Why is so much software so bad?
I've read or heard this question thousands of times, and I
repeatedly ask this question myself (I am sometimes embarrassed
to be a programmer when my non-techno-friends struggle with bad
software). Robert Martin's blog entry on No
Next Big Thing bemoans the sorry state of software quality, and prompted me to ponder this question again.
James Gosling's blog entry on...
on Feb 26, 2005
Itâ€™s way too early in the morning, but the kids are tearing down the stairs, and making more noise than my aching head should tolerate. But itâ€™s Christmas, so I do. They are drawn to the biggest, flashiest, plastic toys first, but my wife and I share a knowing smile. That will change.
Iâ€™ve got a little kid inside me, but not when it comes to Java tools and frameworks. It takes a lot to...
on Feb 25, 2005
I just noticed that the Java Developer's Journal is holding their annual
Readers' Choice vote. At one level this seems a good idea, but, unfortunately, in this type of poll the results can vary substantially depending on who votes, and that can change a lot through a few well-placed hyperlinks. The consequence is that the results are, in my opinion, not necessarily instructive. Polls and...
on Feb 24, 2005
Erik Hatcher, author of Lucene in Action has put together a nice presentation overview of Lucene at JavaLobby.org. A login is required, but it is worth it.
Erik has been doing some fascinating work with us at the University of Virginia where we use Lucene to index The Rossetti Archive, a comprehensive digital edition of Dante Gabriel Rossetti's works. He transformed our search engine from a...
on Feb 23, 2005
I'm about to embark on a set of trips: I'm participating in the 2005 'No Fluff Just Stuff' software conferences tour. The first conference is up in Milwaukee; the tour is detailed on the NFJS web site.
I last participated in 2003, giving talks on a couple of open source projects. My talks in 2003 included the Castor data binding framework for Java, XUL, and my ashkelon open source...
on Feb 15, 2005
The Sun Education and Research Conference is getting started in San Francisco this week. Why is this important? The Global Education and Learning Community (GELC) is playing a part to enhance education worldwide and we are part of a focus at the conference. Most of us are not at this conference, so we need to rally ourselves within the virtual space of the java.net community. We all benefit...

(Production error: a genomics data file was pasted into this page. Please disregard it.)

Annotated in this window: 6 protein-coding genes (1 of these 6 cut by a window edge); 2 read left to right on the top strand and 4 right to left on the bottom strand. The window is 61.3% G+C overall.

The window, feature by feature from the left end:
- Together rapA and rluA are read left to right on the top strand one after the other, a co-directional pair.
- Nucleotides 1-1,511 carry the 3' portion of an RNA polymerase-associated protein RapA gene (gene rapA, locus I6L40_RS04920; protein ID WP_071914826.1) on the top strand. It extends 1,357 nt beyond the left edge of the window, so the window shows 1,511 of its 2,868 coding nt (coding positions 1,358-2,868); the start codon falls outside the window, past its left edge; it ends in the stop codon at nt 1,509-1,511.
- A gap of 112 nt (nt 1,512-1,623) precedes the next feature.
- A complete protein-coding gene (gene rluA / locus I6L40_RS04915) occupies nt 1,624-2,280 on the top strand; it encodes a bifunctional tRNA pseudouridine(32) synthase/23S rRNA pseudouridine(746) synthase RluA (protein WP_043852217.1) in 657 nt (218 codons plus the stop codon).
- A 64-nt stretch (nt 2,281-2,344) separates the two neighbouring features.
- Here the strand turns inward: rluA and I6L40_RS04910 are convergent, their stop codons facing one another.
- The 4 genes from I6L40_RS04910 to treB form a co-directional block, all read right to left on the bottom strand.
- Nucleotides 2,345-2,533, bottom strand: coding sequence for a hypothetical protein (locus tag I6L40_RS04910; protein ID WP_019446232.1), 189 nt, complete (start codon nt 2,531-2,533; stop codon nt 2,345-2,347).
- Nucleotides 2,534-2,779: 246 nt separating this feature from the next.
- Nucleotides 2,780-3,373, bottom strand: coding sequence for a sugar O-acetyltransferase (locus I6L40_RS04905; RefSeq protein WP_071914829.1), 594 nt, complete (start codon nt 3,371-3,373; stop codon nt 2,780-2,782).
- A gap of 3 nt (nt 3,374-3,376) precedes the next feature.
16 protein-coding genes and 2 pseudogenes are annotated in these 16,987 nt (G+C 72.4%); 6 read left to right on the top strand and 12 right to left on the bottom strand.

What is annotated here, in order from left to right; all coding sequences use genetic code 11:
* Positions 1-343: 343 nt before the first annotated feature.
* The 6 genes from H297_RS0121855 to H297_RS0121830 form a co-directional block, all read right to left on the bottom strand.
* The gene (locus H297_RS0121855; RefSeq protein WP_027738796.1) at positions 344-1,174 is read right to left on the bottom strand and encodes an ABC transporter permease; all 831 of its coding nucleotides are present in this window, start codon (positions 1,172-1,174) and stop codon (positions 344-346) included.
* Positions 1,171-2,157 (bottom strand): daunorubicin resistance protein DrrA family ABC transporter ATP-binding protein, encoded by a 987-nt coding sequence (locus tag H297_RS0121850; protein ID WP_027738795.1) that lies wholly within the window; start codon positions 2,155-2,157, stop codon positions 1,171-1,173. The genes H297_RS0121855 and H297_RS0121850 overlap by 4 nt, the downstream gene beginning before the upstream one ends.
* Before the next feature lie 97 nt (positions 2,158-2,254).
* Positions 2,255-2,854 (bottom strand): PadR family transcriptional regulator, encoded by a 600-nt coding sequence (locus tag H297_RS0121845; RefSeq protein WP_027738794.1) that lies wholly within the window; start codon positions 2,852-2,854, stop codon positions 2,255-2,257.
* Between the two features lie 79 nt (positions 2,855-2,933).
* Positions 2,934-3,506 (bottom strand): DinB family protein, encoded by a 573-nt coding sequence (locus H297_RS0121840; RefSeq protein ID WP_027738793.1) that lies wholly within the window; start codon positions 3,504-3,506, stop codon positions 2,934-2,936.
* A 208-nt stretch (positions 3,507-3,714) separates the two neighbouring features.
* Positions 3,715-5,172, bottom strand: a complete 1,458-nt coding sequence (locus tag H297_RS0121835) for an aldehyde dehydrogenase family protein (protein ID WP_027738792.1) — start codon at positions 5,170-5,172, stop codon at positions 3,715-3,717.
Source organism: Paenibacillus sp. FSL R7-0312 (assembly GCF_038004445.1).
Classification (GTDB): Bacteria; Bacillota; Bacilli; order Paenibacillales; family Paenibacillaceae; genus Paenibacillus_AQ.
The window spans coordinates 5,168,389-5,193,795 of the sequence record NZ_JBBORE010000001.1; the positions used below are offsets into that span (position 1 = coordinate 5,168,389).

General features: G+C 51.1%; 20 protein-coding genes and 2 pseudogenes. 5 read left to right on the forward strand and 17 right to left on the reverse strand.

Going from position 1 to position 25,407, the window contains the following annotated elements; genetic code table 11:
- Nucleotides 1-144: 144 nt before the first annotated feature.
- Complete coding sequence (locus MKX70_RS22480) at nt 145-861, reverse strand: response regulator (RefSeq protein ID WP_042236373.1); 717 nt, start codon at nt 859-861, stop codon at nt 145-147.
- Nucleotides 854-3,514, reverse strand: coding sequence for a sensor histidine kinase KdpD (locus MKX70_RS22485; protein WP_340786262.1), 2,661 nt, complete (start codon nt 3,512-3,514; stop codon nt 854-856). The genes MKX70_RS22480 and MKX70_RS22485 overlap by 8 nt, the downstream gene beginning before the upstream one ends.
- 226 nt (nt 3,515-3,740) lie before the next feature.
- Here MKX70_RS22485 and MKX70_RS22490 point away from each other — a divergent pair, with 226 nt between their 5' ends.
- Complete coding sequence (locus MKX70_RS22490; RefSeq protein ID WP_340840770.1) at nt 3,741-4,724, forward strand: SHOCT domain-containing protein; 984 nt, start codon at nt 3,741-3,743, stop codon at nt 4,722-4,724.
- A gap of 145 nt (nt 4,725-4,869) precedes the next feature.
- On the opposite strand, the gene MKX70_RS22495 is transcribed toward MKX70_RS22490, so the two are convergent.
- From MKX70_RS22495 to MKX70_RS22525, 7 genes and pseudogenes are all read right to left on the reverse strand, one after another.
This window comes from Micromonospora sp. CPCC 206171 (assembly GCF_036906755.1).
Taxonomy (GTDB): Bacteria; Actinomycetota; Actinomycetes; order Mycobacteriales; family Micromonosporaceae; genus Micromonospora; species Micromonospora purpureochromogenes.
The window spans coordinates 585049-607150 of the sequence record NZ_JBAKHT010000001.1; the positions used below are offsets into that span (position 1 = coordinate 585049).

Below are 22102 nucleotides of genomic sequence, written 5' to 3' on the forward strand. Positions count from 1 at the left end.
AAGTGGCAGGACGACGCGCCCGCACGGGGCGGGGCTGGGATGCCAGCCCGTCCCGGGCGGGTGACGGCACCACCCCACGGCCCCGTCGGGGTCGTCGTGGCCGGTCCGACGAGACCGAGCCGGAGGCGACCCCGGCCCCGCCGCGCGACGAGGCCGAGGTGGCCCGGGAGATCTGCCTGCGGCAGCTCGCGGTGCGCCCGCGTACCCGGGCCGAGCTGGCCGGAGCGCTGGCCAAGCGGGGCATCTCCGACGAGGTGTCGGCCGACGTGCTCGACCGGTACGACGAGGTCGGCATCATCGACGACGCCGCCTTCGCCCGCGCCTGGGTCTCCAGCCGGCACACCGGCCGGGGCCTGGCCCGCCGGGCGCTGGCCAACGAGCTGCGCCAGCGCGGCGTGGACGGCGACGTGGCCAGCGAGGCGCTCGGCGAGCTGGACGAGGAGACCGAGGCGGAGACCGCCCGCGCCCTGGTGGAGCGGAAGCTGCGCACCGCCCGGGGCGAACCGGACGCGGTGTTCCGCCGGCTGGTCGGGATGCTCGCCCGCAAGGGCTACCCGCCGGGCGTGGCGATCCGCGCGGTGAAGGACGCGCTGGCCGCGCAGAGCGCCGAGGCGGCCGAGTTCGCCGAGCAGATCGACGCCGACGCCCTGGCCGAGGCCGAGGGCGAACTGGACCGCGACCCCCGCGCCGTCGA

on Feb 15, 2005
Growing up, one of the things that I was taught was that embellishing was wrong. That was confusing to me since the actual definition of embellish is: "To make beautiful, as by ornamentation; decorate." Of course, my mom and various "teachers" really meant to teach me that telling lies is a Bad Thing(tm). Alas, like so many of us, precision in language isn't much of a priority — we over-...
on Feb 12, 2005
I got be honest, when I first received the e-mail from Howard and I read his blog entry, which you can read at: http://howardlewisship.com/blog/2005/02/hivemind-and-pico-compared-on-javanet.html
I wasn't too pleased to show the readers what he had to say. However, after I thought about it, I thought to myself, "why not?". Let the readers benefit from it. I of course couldn't cover everything in a...
on Feb 11, 2005
What do you really look at when you're hiring people?
Does your team fall into the various mental traps that Malcolm Gladwell talks about in his latest book, Blink? I.e., do you look for people who fit your conscious and/or unconscious biases? Wouldn't it help if, like the symphony committees, we only hired people based on their ability to code where we could not see them?
Does your team fall...
on Feb 10, 2005
The Global Education and Learning Community welcomes more great projects. This time we have big integer software, a digital logic simulator, ad a problem-based learning simulator.
Take a look at these great new projects and join them if you can help them out.
A free program for calculating really big numbers
BigAl is a command line tool, it is written...
on Feb 10, 2005